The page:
BOOKING NOW: The Powerful Speaking Intensive Retreat (near Byron Bay)
Do you suffer from public speaking nerves, stress and anxiety?
Does it mean you dread giving presentations, and can’t sleep the night before a talk?
I’m here to help you unlock genuine confidence so you can relax, own the stage, speak powerfully, and captivate your audiences.
I’m here to help you develop your power and leadership, and inspire and lead every time you speak.
My clients joyfully report an increase in confidence of more than 60%.
“After working with Tricia, nothing is holding me back. There are no limits, and I control where I go from here. I’m confident, self-assured, and at ease with who I am.” Taryn Brumfitt, Founder Body Image Movement
Sign up now to receive my free training video The 5 Secrets to Powerful Speaking.Read More
It’s a presenter’s worst nightmare.
The person in the front row falling asleep. And snoring loudly.
The two women chatting and giggling and distracting everyone else.
The heckler who calls out.
The woman who keeps interrupting and asks too many questions.
You’re standing up the front speaking. You’re meant to be able to command the room. It’s falling apart around you.
Raise your voice or clap your hands to try to get the attention of the snorer. Even if that person doesn’t wake up, it’s likely that someone sitting nearby will get the cue and help you out by tapping the sleeper on the shoulder.
Use eye contact to hone in on the women talking and annoying everyone else. Eye contact will show that you want their attention, and it will instantly shut them up and draw them in to what you’re saying.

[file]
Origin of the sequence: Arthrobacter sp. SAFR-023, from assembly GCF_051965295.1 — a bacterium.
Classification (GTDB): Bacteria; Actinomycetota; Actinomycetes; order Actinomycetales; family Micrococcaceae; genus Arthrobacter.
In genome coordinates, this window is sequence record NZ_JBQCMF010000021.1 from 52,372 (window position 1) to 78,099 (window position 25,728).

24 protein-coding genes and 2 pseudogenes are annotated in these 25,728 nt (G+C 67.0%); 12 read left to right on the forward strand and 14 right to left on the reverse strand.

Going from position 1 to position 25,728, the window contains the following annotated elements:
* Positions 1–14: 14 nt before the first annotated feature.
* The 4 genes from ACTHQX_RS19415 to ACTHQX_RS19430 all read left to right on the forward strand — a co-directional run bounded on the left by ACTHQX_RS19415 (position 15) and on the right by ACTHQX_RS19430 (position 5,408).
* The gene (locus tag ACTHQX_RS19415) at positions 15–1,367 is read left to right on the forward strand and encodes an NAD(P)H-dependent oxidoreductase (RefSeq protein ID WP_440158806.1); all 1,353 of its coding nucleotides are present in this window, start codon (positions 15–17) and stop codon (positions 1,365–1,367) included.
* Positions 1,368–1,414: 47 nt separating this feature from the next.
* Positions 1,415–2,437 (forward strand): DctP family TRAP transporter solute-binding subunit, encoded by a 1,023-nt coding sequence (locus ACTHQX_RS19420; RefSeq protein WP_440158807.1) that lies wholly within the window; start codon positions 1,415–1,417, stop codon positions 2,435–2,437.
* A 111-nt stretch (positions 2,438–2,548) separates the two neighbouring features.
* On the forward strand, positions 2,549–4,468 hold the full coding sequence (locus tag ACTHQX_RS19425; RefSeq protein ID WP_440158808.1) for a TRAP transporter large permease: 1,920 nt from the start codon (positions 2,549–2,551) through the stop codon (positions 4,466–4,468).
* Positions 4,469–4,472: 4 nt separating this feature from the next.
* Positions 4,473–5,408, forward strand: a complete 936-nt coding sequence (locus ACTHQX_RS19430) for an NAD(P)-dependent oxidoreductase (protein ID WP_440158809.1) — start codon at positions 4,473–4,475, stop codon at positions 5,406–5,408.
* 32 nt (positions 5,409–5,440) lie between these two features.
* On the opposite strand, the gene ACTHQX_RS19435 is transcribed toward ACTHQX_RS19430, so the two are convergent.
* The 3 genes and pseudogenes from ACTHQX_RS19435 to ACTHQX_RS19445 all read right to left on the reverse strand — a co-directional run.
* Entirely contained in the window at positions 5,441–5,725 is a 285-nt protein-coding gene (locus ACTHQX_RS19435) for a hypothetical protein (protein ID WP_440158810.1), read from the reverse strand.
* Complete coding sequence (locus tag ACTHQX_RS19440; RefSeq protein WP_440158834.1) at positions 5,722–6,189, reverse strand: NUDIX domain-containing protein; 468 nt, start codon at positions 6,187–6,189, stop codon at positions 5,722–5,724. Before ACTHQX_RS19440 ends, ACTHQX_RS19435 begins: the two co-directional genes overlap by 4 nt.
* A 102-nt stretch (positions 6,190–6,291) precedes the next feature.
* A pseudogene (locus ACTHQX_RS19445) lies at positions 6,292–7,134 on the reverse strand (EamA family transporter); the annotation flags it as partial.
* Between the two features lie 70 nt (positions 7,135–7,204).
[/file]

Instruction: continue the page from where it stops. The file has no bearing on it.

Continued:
It’s a great way to get people engaged.
You can try pausing too. That works a treat.
As for a heckler, you can ask, “What makes you feel that?”
It puts the onus back on the heckler and forces her/him to come up with something to say. It works wonders, and usually diffuses the flame, quick smart.
Note the language: Say “What” instead of “Why” and “feel” instead of “think.”
The right words in the right sequence are powerful.
The woman who keeps interrupting and asks too many questions is enough to drive you completely mad.
Tell her that there’ll be time for questions after, and you have to keep going. Tell her again if you need to.
And to alleviate those sorts of problems, it’s also useful to tell your audience up front how it’s going to work. You might tell them to take a note of any questions they have and save them for the end, when there’ll be question time.
You’re in charge. It’s your presentation and your stage. You make the rules. Tell your audience how it’s going to work. They’re relying on you.
Do you know the 5 Secrets to Powerful Speaking? Subscribe in the purple box below (just scroll to the bottom of the page) and you’ll get my free training video.
Photo credit: Mathias Klang
She was there to talk about a school holiday sports program. She gave her spiel, then the kids were asked if they had any questions.
In a room of about 160 kids, I reckon at least 40 shot up a hand. They couldn’t wait to ask their question, and some kept pushing their hand even higher into the air, as if to say pick me, pick me. Because that’s what kids do.
Many of the questions repeated, and some had been answered when the speaker first gave her spiel, but no-one said anything about that, nor laughed.
These kids had questions and they wanted them answered. Some just wanted to make a comment too, like about the sports program their friend had been to in the last school holidays.